London's theatre calendars are flooded with acclaimed shows, big names and hotshot directors, and there's no way anyone can see them all. As a starting point, the Time Out theatre team have picked ten shows opening in London this June that you won't regret booking for.
A new production of Oscar Wilde’s warhorse ‘The Importance of Being Earnest’ is rarely something to get the pulse racing.: it’s all been done before. But this is something new – the formidable Lady Bracknell will be played by none other than David Suchet, throwing off the bleakness of his last few West End roles for something enticingly daft.Read more
As nobody living seems capable of filling the Palladium these days, they’re turned to a dead guy. ‘Sinatra: The Man and His Music’ is a lavish spectacle based around archive footage of Ol’ Blue Eyes, propped up by dancers, an orchestra and ‘cutting edge technology’. There’s a very decent chance it’ll be terrible, but the whole thing is so dementedly ambitious that we can’t help but feel madly curious.Read more
A big West End transfer hit for the Royal Court three years ago, Nick Payne’s dizzying drama about a relationship played out across as infinite number of possibilities has enjoyed a successful revival as a touring production, and returns to the West End for a limited run. Joe Armstrong and Louise Brearly step into the shoes of Rafe Spall and Sally Hawkins.Read more
Chris Goode’s deeply disquieting monologue was a highlight of last year’s Edinburgh Fringe, but only enjoyed the briefest of London runs before that. Now it returns for a couple of weeks at the Court. It’s a thicket of stories about men drowning in humdrum English life, who decide to transgress in reckless, disturbing ways.Read more
Carly Churchill’s short, remorseless drama about cloning has proved the most popular and most revived of her more recent works, with this version transferring to the Young Vic on a tide of acclaim from Nuffield Theatre. John and Lex Shrapnel star as a father and his sons, two of whom are clones of the first.Read more
Richard Bean is such a West End force these days that even his old plays are now being brought back to Theatreland. The blackly comic story of two men trapped in a hotel room together, ‘The Mentalists’ had a low-key run at the National Theatre 13 years ago, and is now brought back in a production starring Stephen Merchant in his theatre debut.Read more
The Open Air Theatre’s summer musical is always a major highlight of the season. This year it’s a romp through ‘Seven Brides for Seven Brothers’, the delightfully unreconstructed MGM classic about a bunch of semi-feral lumberjacks attempting to find partners.Read more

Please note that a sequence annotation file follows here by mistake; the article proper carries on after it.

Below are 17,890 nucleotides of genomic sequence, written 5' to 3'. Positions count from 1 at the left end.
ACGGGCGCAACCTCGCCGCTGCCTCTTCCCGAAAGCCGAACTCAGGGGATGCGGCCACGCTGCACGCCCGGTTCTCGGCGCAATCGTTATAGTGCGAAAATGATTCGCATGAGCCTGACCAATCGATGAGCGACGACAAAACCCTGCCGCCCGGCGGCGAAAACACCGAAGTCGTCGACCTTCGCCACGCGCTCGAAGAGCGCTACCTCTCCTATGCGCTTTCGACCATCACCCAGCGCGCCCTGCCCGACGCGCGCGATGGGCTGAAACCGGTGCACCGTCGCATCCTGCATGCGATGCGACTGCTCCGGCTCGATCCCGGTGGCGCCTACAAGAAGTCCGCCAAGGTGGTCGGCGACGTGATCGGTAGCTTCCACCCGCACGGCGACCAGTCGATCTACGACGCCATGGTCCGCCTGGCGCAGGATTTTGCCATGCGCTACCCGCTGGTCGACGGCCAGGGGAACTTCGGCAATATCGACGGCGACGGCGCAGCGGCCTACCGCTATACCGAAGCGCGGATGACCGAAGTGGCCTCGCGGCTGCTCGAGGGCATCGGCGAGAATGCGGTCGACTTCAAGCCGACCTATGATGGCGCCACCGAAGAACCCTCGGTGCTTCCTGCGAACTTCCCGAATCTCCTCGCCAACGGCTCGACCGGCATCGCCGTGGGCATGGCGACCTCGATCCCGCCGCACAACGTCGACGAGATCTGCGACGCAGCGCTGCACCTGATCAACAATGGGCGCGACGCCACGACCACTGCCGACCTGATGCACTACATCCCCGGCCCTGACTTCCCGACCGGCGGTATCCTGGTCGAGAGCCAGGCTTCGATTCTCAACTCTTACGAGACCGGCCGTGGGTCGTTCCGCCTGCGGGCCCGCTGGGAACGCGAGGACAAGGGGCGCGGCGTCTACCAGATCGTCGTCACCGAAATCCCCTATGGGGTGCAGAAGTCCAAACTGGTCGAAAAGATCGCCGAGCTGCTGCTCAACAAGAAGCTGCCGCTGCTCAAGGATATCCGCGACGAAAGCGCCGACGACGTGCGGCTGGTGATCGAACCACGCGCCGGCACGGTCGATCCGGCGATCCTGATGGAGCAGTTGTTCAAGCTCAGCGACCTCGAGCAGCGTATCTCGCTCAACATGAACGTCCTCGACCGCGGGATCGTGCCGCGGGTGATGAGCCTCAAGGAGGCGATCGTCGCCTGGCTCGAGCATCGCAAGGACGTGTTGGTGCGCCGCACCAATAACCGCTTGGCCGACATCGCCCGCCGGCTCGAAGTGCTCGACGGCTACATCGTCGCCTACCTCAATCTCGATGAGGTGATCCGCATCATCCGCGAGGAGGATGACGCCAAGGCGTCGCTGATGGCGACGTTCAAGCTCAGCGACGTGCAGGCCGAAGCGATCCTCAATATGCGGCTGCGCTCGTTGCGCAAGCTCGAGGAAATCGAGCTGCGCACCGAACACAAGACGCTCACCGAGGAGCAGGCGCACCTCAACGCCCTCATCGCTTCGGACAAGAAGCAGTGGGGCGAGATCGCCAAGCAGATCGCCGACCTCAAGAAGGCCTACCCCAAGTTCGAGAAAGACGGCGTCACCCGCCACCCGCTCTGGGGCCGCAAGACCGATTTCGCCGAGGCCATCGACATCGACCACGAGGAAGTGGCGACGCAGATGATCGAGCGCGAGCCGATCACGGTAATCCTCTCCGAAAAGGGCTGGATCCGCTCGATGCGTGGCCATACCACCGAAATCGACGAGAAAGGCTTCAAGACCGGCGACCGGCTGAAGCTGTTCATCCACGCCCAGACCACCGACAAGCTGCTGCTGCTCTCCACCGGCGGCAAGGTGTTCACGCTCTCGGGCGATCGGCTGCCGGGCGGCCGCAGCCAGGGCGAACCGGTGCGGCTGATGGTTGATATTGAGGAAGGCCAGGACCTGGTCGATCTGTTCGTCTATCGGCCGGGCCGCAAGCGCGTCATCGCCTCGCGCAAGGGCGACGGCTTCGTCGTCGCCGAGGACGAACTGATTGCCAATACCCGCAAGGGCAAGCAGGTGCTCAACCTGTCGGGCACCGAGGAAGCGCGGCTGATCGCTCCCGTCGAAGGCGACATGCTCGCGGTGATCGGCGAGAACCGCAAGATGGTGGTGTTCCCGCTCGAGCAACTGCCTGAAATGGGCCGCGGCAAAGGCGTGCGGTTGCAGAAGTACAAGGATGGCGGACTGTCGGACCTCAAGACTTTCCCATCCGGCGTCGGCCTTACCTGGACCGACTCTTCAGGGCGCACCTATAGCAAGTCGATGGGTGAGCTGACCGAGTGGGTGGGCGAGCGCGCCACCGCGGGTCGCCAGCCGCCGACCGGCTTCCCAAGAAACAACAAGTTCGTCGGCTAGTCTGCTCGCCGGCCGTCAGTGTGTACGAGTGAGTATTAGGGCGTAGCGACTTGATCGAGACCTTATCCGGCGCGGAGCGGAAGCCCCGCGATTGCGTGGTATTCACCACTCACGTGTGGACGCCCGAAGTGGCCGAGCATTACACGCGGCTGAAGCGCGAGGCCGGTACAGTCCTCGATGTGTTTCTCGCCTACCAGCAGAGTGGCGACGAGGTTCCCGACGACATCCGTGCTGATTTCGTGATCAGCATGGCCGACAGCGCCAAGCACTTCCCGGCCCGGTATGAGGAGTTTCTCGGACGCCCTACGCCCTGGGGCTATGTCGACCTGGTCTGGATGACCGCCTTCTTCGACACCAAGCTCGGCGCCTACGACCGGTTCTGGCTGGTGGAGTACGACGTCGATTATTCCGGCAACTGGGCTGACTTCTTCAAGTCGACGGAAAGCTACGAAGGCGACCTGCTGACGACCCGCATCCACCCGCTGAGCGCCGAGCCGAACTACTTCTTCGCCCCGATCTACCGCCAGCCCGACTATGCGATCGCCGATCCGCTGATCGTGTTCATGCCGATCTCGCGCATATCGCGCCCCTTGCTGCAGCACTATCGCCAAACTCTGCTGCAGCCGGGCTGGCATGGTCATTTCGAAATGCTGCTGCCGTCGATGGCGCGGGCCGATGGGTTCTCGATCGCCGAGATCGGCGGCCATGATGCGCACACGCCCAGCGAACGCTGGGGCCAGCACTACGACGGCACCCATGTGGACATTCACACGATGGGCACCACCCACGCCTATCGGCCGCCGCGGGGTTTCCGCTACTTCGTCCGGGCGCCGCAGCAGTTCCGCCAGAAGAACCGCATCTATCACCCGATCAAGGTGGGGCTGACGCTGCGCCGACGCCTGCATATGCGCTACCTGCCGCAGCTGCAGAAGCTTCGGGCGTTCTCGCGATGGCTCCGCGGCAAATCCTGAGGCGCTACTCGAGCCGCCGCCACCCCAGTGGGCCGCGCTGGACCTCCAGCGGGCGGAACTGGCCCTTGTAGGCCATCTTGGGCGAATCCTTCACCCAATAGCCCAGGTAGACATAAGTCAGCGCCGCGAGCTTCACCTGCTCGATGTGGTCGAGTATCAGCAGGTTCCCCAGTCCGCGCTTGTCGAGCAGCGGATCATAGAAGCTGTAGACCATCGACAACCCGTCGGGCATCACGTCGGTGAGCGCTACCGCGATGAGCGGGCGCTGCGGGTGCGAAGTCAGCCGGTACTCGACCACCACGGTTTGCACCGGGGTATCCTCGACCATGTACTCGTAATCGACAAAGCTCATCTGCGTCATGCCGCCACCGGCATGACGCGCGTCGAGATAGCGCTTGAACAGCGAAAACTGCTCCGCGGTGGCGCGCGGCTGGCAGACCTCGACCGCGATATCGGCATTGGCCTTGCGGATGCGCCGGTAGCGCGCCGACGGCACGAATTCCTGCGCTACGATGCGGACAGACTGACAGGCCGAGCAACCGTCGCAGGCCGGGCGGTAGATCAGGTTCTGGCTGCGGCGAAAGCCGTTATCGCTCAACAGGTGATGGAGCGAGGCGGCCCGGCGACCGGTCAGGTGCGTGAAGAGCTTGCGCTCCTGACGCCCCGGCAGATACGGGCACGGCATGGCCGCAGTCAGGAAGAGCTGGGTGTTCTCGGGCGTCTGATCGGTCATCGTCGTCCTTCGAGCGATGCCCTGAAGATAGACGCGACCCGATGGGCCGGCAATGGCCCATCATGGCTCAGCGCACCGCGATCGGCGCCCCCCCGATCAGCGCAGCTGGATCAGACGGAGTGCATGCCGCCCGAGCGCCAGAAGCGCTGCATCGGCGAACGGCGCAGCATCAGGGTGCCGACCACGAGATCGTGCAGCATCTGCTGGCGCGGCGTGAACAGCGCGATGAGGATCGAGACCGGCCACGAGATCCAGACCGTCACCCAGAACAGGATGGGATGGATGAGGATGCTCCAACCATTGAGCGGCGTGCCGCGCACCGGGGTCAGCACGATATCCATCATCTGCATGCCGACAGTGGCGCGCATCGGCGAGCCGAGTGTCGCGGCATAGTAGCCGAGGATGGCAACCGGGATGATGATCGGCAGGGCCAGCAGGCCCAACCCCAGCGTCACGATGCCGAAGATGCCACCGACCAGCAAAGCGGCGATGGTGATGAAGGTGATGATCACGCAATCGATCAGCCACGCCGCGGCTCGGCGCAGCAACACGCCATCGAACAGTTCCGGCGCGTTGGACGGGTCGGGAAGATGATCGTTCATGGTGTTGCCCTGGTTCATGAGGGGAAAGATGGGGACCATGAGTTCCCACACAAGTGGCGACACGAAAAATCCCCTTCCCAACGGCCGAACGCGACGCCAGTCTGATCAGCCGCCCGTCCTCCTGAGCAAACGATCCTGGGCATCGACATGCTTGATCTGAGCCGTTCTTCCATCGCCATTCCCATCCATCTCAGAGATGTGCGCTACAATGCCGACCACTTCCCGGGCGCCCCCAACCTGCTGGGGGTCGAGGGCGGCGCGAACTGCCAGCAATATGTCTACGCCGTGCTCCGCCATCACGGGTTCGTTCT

The Almeida followa up last month’s incendiary ‘Oresteia’ with the second play in its Greeks season: a stripped-down, traditional-style production of Euripdes’s eye-wateringly brutal tragedy ‘The Bacchae’, starring Ben Whishaw as capricious pleasure god Dionysus and Bertie Carvel as Creon, the hapless mortal who offends him.Read more
Patrick Marber’s theatrical renaissance is capped by his third play for the National Theatre in two months. Following ‘The Beaux’ Stratagem’ and ‘The Red Lion’, here’s his ‘very free’ adaptation of Ivan Turgenev’s passionate comedy ‘A Month in the Country’. Expect big things: the cast is headed by John Simm and Mark Gatiss, and thefact it’s being co-produced by Sonia Friedman suggests a West End transfer is expected.Read more
Paul Covent Garden - Le Restaurant de Paul
Venue says: Enjoy a pre-theatre menu from 2.30pm to 7pm. £9.95 for two courses between starter, main or dessert and £12.95 for three courses.
This Bedford Street restaurant, right in the heart of Covent Garden, is the flagship venue from Paul - the chain of popular cafés-cum-bakeries-cum-patisserie. It still sells pretty cakes and baked bits and bobs to passersby, but there's a full menu on offer too - as well as booze. As you might expect, there's a firm French slant to the food and drink on offer. Dishes range from charcuterie platters and oven baked Camembert to salad Niçoise, omelettes and pâté de campagne with bread, cornichons and pickled baby onions. Expect tartes aux fruits, millefeuille and macarons for dessert. The wine selection is focused solely on France, with a section dedicated to bottles from artisan winemakers located in well-known regions - a Loire Valley sauvignon blanc from La Chardoisie, in Touraine, for example. Keep an eye out for pre-theatre menus, too.